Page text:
Stannic50 t1_izjhx9m wrote

I agree. That's what I meant by "change over time within A/B." If the purpose of a graph is to show whether dogs or cats are preferred, then there should be a single % of households containing [pet] axis so the magnitude of the values can be directly compared. Whereas if the purpose is to show the effect of the 2008 recession on pet ownership, it may be more appropriate to have two separate axes so the magnitude of the change in values can be compared.


Stannic50 t1_iziugzl wrote

If the units are different, then you can't plot the two series with only one vertical axis and so of course two different axes is ok.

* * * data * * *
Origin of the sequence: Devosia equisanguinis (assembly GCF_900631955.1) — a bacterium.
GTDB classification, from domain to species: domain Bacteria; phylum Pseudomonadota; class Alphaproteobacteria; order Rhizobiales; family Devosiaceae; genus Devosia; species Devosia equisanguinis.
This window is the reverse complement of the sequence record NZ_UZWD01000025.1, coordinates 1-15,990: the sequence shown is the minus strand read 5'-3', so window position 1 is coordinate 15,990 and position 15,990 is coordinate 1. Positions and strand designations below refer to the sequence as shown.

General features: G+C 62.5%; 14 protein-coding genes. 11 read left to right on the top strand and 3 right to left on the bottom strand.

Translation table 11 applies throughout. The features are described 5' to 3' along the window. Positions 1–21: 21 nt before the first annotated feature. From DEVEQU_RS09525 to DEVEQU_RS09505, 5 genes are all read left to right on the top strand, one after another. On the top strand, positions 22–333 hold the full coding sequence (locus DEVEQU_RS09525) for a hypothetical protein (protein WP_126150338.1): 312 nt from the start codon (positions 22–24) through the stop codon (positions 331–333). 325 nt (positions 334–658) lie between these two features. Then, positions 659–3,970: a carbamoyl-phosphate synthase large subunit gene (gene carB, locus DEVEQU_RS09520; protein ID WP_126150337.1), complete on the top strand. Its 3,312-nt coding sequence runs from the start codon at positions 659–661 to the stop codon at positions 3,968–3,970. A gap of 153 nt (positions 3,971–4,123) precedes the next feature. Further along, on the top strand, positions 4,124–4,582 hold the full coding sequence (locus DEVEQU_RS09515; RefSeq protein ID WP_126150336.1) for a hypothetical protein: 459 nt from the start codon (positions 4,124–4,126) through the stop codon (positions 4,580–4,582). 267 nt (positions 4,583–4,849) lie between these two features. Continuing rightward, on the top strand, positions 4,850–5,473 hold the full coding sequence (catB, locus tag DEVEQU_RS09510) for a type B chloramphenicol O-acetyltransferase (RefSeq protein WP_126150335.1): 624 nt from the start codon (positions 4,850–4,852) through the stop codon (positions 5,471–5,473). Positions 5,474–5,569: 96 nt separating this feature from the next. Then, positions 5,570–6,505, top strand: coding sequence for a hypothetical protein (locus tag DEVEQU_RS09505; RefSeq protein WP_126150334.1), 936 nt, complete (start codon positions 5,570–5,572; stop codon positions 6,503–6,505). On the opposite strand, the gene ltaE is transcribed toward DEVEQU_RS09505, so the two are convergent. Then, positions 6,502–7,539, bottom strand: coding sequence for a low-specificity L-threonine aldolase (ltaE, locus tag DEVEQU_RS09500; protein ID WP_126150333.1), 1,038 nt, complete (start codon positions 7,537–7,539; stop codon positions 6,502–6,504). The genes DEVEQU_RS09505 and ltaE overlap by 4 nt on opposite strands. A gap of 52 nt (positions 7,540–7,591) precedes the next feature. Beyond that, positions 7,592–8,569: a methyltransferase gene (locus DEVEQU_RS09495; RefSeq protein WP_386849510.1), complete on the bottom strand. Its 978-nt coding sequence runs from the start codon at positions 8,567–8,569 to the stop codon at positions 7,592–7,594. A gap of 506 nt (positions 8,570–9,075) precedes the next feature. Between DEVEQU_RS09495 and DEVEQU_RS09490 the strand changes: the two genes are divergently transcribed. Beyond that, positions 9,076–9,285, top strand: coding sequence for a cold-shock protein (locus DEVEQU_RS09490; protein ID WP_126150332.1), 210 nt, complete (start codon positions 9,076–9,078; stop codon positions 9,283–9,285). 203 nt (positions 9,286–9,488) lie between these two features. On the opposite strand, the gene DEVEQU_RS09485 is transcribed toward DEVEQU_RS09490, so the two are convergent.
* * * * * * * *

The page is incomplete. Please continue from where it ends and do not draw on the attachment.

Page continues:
But this example is in percent, so the units are not different. If the purpose is to compare the magnitude of series A to the magnitude of series B, then they should use the same axis. Using different axes would be acceptable if the purpose were to compare change over time (or whatever horizontal axis is) within A to change over time within B (as you might with, say, % of state budget spent on education vs % graduation rate). In this case, it's useful to zoom in on each series independently so the change over time is maximized.


Stannic50 t1_ixcgcqm wrote

If the body identifies toxic food while it's in the stomach, the most efficient route out is back out the way it came in, i.e. vomiting. Once it passes into the intestines, though, then you're right that the best way out is forward (quickly).